Georgia's stud running back did just about everything he could have to win that game Saturday. He broke through tackles, changed the field on a dime during a wild 17-yard gain, drug Gamecocks -- likely kicking and screaming -- on his back and legs, and flattened guys in his way inside Williams-Brice Stadium.

[+] EnlargeTodd Gurley
Streeter Lecka/Getty ImagesTodd Gurley did everything he could do to get Georgia a big road victory at South Carolina. Although the Bulldogs lost, he's still a top Heisman candidate.
Call this hyperbole if you want, but it wouldn't shock me if the lightning that delayed Saturday's game and the thunder heard in the distance that day wasn't linked to Gurley's presence in Columbia.

Still, it wasn't enough, but who knows what would have happened if he'd been given the ball on that first-and-goal from South Carolina's 4-yard line with 5:24 left in the fourth quarter. I know Bulldogs fans are wondering how the Dawgs went away from their workhorse back at such a critical moment ...

Through two games, Gurley is second in the SEC with 329 rushing yards on 35 attempts. He's averaging a whopping 9.4 yards per carry and has four rushing touchdowns. He also has a 100-yard kickoff return for a touchdown.

Gurley is your leader in the Heisman clubhouse nationally and the unquestioned one when it comes to SEC candidates. He has that special, rare blend of power, speed and agility that Playstation footballers wish they could compute.

But we already knew all that. So today, I thought we'd talk a little bit about the quarterbacks.

We can't have 10 legitimate Heisman candidates in the SEC. It's just not logical. But we can talk about a handful of guys who could throw themselves into the mix as the season goes on.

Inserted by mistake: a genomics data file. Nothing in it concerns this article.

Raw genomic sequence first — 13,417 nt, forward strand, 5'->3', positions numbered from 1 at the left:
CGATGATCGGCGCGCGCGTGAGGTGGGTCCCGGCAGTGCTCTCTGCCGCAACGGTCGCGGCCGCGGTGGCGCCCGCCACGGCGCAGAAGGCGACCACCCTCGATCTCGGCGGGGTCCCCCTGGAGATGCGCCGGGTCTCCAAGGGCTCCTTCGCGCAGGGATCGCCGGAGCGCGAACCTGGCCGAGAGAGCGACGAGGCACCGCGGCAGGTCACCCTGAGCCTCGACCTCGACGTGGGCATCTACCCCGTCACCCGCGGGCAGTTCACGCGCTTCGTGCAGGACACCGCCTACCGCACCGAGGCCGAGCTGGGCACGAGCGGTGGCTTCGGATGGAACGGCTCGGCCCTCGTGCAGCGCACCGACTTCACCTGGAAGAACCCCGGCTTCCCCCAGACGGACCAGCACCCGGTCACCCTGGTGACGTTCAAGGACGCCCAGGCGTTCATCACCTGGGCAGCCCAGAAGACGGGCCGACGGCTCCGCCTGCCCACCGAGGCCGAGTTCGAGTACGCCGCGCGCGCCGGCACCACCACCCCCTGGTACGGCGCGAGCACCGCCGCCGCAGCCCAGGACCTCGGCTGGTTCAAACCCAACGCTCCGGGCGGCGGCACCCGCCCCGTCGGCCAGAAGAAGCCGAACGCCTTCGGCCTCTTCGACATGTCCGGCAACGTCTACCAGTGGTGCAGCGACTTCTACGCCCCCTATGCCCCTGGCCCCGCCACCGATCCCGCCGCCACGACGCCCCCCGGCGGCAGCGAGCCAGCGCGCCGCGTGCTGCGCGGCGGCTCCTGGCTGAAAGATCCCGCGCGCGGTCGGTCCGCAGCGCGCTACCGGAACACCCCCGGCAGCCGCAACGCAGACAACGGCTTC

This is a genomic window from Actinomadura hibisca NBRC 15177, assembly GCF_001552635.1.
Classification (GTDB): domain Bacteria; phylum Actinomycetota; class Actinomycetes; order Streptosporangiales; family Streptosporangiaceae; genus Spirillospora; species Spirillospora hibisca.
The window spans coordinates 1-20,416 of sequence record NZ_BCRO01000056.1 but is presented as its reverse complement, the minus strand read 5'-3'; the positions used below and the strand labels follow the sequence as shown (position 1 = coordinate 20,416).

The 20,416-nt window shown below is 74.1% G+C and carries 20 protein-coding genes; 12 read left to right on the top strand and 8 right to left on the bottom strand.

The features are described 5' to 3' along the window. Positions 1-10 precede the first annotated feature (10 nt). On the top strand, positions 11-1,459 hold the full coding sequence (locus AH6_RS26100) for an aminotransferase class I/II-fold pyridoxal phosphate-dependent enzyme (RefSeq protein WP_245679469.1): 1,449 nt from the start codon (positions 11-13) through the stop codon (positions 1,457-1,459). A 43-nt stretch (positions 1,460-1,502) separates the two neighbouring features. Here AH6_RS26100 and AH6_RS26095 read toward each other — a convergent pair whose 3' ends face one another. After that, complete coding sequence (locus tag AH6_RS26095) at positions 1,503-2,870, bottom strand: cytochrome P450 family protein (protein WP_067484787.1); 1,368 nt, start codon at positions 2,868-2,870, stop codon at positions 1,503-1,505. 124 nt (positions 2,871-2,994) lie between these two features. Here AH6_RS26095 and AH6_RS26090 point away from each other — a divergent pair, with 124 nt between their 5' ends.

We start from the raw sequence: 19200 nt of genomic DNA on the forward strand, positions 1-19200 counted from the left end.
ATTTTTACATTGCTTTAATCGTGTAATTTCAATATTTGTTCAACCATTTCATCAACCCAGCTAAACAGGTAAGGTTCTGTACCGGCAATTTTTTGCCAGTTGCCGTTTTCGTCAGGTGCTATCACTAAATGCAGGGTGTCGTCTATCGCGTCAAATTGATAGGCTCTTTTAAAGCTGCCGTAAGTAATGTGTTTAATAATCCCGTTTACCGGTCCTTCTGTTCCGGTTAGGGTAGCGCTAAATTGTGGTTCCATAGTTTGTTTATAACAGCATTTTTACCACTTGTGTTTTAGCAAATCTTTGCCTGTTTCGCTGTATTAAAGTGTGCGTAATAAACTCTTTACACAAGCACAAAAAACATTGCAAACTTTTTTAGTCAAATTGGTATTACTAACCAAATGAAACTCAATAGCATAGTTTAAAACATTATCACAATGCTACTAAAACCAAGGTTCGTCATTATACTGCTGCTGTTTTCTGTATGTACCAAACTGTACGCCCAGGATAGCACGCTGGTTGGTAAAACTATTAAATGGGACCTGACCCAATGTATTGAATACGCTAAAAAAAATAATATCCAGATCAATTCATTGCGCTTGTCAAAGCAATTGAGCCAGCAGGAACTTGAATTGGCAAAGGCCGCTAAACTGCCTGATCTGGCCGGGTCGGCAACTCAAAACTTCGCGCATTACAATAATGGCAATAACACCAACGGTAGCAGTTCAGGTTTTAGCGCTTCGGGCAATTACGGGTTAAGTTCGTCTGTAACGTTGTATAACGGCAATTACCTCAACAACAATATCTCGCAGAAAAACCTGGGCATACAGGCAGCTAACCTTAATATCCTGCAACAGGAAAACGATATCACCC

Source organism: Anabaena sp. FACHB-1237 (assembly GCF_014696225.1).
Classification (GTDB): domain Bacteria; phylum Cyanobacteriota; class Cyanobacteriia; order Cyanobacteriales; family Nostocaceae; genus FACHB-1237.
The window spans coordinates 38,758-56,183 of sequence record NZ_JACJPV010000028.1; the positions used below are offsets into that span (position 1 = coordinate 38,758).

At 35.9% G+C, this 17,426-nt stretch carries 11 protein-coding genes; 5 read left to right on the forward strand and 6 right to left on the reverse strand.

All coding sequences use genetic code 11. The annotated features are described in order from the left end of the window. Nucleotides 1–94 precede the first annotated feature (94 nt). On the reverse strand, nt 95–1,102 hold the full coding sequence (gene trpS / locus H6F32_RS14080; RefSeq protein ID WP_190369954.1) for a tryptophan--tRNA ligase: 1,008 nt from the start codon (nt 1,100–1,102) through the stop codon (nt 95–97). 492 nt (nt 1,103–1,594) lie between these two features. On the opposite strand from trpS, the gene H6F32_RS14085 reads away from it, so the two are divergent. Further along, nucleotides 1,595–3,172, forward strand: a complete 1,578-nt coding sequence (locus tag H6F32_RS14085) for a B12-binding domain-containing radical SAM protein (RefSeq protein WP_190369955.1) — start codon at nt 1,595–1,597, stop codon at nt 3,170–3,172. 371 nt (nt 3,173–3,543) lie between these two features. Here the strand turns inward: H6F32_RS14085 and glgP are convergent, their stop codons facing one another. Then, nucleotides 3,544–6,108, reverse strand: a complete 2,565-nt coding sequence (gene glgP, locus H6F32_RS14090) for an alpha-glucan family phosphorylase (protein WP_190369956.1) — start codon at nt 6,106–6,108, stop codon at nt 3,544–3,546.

• Kenny Hill, Texas A&M: Obviously, he's the leader out of the quarterback gate. He leads the SEC with 1,094 passing yards and has 11 passing touchdowns with zero interceptions. It doesn't matter who he's played since that phenomenal performance at South Carolina, the kid deserves Heisman love.
  • Dak Prescott, Mississippi State: He's the SEC's best dual-threat quarterback with his 696 passing yards and 273 rushing yards. Prescott has accounted for 11 touchdowns and looks much sharper as a passer in the pocket. The next step is seeing how he performs in SEC play. Oh, hello road trip to LSU.
  • Bo Wallace, Ole Miss: OK, so we never really know which Wallace we'll get in games, but when he's on, he's not too shabby. He's second in the SEC with 1,023 yards and has nine touchdowns to four interceptions (three in the opener). With his 316 yards in a blowout win over Louisiana-Lafayette on Saturday, Wallace tied Eli Manning's mark of 10 300-yard passing games at Ole Miss, which is a school record. Wallace will break that record soon enough.
  • Maty Mauk, Missouri: It's pretty obvious that the Tigers are just fine at quarterback with Mauk. All he's done as the full-time starter is throw for 647 yards and a league-high 12 touchdowns. Mauk can run if he needs to, and has really improved his pocket footwork, but he'd rather just stand and throw down field, which he does really well.